The marigolds did not bloom in Lorain, Ohio the year eleven-year-old Pecola Breedlove gave birth to her father’s child. Told from the point of view of another young girl named Claudia, the novel details Pecola’s life and her desperate wish for her eyes to turn blue so that “she will be as beautiful and beloved as all the blond, blue-eyed children in America”.
This is my first Morrison novel and although this isn’t her most famous novel, I picked it up because I found a used copy at my library’s recent book sale. Pecola’s story reminded me quite a bit of Maya Angelou’s autobiography, I Know Why the Caged Bird Sings as both books confront the ugly truth about racism in America and child molestation.
But I think I liked the later more than the former. This is supposed to be a very painful story to read yet it wasn’t as heart-wrenching for me as it probably should have been. I believe this is because of the distance I felt from Pecola due to Claudia being the narrator. I was never able to connect with Pecola nor was I able to connect to Claudia due to the focus on Pecola.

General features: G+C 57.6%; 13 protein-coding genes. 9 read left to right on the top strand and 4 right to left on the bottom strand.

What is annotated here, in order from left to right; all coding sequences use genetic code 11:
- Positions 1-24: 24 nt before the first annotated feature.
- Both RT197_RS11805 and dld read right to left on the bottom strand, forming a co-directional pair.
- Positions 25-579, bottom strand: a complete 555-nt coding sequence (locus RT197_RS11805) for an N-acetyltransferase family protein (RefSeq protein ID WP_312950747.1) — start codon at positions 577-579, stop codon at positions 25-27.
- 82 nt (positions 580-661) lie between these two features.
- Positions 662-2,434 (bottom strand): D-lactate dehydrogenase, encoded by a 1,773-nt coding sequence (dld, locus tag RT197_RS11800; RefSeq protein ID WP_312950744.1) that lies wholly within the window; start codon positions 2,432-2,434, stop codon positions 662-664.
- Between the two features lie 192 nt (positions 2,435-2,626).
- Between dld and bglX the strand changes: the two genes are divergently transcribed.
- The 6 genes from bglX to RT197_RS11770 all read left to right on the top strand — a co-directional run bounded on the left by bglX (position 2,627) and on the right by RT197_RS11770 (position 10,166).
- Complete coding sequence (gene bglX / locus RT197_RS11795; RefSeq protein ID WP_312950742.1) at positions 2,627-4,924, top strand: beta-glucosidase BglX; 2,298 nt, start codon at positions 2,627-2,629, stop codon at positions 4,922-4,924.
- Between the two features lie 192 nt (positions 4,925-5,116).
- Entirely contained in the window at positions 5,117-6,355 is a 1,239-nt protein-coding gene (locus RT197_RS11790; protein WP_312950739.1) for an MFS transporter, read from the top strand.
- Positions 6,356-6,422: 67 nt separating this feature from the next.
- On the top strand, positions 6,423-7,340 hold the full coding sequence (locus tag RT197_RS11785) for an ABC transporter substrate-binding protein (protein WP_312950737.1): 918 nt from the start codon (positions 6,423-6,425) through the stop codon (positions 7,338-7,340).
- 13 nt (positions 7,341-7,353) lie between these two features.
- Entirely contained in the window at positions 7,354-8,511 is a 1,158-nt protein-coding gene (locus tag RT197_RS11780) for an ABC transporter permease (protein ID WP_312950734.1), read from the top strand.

I have been told by a friend who loves Morrison that this is not her best book and she has encouraged me to pick another novel. I think I heed her advice and try another Morrison novel because I do feel like I’m missing something.
- Angelou, Maya. I Know Why the Caged Bird Sings. New York: Bantam, 1983. Originally published 1969. Print. 289 pgs. ISBN: 0553279378. Source: Library.
- Morrison, Toni. The Bluest Eye. New York: Plume Books, 2000. Originally published 1970. Print. 216 pgs. ISBN: 0452282195. Source: Purchased.